Positive, Proactive Thinking And Riding

In my clinics and in our online courses the participants and myself make observations on a regular basis that are both interesting and significant. One such observation is that my exercises make not only the horse more supple and relaxed, but also the rider.

In my youth it was customary to have the students ride only 20m circles and whole school on a single track with the occasional leg yield or turn on the forehand on the spot sprinkled in. And the students were told exclusively what NOT to do and all their mistakes were pointed out. This constantly drew the students’ attention to negative things, which does not exactly further relaxation or the joy of riding in horse and rider. If you constantly think only negative thoughts, you will soon come to believe that you will never learn to ride, and you will only become tense and frustrated.

I try to give the students exercises to ride that consist of certain arena patterns, movements, and aids combinations that build on each other and lead to clearly visible improvements in the horses’ gaits and posture. These exercises are a certain challenge for horse and rider, but they are manageable with their current skill level, so that horse and rider achieve some success and progress during their ride. The goal is not to attain perfection - perfection is impossible to achieve, anyway -, but rather to make incremental improvements and gain valuable insights into the inner workings of “equine gymnastics”.

These exercises are effective on several levels. They mobilize and strengthen certain muscle groups in the horse, they improve his balance, his body awareness, his understanding of the rider’s aids, and his coordination.

But in addition they also have a certain effect on the rider. The turns, transitions, and movements require constant adjustments of the seat and the weight distribution, as well as new and different aids combinations, so that horse and rider are constantly in motion and can’t easily brace against each other or get into a “tug of war” with each other. Mobilizing the muscles and joints prevents stiffness in both partners.

The horse can’t use the ground against the rider and the rider has to frequently release the leg and rein aids on one side to be able to apply them on the other side.

The rider’s pelvis becomes more supple and the rider’s seat finds the center more and more because the exercises require moving the horse’s hips and shoulders to the left and right of the center all the time. This contrast helps the development of the rider’s feel. The weight also has to be shifted from one side to the other frequently, which helps the rider find her center. In other words, the exercises have a straightening effect on the rider, and they supple the hip muscles.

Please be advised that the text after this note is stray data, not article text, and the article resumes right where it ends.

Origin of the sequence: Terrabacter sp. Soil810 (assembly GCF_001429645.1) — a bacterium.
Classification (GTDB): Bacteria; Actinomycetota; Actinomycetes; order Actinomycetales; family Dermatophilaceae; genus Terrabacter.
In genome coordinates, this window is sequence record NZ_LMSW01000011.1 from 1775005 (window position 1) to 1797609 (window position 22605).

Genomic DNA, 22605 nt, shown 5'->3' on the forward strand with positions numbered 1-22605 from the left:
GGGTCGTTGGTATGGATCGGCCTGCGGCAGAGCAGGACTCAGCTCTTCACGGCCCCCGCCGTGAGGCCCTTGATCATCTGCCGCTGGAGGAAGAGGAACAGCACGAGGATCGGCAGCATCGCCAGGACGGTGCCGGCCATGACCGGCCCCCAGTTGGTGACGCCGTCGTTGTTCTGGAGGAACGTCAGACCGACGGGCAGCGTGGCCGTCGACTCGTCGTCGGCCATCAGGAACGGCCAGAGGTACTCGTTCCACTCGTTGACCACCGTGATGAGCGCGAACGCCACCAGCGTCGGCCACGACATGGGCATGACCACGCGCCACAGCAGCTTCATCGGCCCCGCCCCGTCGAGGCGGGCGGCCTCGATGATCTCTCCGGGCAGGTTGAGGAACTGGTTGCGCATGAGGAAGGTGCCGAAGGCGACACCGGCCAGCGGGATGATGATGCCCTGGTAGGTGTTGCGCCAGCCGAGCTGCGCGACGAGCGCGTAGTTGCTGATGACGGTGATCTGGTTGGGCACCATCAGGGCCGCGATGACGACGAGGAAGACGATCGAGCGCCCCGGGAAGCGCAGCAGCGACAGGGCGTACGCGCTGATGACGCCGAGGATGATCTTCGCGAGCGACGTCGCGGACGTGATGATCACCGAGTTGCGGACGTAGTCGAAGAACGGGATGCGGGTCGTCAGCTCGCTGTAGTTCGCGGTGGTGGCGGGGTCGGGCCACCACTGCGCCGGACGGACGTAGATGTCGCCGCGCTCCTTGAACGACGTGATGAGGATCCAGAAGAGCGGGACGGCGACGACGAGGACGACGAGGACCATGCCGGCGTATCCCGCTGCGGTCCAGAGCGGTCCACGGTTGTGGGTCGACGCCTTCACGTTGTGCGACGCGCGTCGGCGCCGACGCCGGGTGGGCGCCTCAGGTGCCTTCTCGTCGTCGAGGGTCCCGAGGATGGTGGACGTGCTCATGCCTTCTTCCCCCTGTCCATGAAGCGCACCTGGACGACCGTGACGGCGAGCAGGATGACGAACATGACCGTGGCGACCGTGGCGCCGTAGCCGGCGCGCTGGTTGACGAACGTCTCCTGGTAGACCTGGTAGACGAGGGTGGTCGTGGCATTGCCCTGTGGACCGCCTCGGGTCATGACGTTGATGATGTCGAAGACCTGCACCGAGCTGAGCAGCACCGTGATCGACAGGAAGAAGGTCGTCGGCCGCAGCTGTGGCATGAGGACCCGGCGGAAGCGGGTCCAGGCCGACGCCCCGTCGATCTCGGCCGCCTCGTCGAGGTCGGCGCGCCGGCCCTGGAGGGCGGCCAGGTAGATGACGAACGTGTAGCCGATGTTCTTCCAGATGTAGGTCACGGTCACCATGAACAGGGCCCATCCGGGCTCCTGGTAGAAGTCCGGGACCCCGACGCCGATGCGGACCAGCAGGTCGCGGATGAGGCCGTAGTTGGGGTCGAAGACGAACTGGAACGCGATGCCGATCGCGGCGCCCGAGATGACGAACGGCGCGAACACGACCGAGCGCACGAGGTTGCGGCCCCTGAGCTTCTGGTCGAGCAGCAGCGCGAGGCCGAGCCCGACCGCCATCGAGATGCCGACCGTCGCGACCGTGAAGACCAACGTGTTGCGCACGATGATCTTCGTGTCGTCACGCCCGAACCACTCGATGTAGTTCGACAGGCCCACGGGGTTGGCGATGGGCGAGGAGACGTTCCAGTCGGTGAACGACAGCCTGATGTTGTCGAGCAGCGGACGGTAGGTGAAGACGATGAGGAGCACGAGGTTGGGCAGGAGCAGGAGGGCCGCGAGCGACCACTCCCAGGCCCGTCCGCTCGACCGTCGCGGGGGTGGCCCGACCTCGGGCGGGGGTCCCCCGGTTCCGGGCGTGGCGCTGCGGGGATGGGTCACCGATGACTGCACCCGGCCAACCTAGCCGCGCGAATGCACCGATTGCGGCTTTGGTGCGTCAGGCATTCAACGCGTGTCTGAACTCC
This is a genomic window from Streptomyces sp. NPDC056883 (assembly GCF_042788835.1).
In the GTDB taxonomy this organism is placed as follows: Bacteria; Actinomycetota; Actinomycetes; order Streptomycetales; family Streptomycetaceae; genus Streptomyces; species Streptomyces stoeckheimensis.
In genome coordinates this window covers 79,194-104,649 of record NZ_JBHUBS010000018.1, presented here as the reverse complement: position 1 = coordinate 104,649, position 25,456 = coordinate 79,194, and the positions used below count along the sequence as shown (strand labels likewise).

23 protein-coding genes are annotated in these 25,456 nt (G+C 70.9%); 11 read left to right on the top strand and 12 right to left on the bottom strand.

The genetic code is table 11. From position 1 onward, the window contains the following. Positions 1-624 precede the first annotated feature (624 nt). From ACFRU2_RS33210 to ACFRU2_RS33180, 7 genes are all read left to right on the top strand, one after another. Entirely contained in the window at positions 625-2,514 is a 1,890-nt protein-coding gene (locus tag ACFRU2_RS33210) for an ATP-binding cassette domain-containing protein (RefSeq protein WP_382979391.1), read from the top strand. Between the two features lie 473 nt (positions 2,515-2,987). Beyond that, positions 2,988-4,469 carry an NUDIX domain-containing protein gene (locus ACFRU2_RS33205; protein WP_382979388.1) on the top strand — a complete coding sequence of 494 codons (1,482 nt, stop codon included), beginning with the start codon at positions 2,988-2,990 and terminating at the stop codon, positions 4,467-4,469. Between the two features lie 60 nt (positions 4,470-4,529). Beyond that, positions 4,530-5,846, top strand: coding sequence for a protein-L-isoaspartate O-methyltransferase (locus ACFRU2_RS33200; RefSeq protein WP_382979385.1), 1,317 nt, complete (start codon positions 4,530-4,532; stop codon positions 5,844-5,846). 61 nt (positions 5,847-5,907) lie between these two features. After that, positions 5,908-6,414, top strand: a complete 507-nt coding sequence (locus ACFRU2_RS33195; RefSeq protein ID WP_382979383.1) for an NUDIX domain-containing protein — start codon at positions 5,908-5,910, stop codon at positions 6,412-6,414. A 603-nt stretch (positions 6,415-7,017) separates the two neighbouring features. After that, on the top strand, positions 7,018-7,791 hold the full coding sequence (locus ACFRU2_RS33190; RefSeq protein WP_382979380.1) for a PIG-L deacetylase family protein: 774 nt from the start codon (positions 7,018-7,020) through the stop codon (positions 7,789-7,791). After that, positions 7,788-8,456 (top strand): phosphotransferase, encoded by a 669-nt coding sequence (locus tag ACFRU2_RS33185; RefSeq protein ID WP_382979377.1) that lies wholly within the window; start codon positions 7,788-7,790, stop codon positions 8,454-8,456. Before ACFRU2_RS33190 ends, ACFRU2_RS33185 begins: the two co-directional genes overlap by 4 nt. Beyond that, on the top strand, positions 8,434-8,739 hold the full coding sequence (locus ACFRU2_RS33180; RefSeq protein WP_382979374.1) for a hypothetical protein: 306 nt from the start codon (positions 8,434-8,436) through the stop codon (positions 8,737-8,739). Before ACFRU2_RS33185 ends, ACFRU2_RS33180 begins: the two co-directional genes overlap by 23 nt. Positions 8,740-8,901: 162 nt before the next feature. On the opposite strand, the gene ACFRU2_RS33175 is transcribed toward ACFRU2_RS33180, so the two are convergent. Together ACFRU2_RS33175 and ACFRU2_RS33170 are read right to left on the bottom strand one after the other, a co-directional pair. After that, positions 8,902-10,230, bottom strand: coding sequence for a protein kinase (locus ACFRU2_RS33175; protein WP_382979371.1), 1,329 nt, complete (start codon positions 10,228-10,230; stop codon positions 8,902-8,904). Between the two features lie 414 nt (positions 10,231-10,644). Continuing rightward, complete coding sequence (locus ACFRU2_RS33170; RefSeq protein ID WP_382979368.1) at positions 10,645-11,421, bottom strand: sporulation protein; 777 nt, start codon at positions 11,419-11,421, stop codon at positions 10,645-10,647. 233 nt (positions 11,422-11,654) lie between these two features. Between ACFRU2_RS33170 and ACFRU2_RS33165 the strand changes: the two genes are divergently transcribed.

Stirrup stepping exercises get the rider to release her legs because it’s impossible to stirrup step with gripping knees, thighs, and calves.

The frequent changes of direction and bend require constant adjustments of the rein length. The often unconventional combinations of arena patterns and lateral movements draw the rider’s attention to the line of travel and the horse’s legs - which also means they distract the rider from the horse’s head and neck position. She has to look where she needs to go next and think about how she can help the horse best. She has to turn the horse’s shoulders, ask the haunches to yield, change the bend, connect different horse legs with the ground and the weight, etc. This leaves little time for negative thoughts and makes the training session more interesting and varied, and therefore also much more enjoyable.

Mistakes give rise to interesting new observations that increase your understanding of the inner workings of dressage, and they become the inspiration for new exercises. This way, mistakes are no longer framed in a negative way and therefore depressing, but they become learning opportunities. The students also realize that mistakes are not the end of the world, but that you can quickly recover from them by changing something in your seat and aids. This frees the students from the fear of ruining the horse, which was omnipresent for myself in the past.

Horse and rider become mentally and physically more flexible through the new and constantly changing combinations of exercises, and the riders learn to observe and to analyze.

I wasn’t aware of many of these effects in the beginning and only started to understand them over the years, in part based on the feedback of the riders.

In case you have come to look only at the mistakes and the negative aspects as a result of past lessons, try to focus on the positive in your next ride, i.e. focus on what TO do instead of what NOT to do. Ask yourself: Which arena marker do I want to ride towards next? Where are the shoulders and hips of my horse? Which leg is supporting the majority of the weight? How can I facilitate the next turn, the next transition, the entrance into the next movement? Don’t think: What am I doing wrong again now? If a mistake happens, think: What can I learn from this observation? What can I do differently next time? This makes the entire ride more relaxing, more enjoyable, and more positive for both horse and rider.

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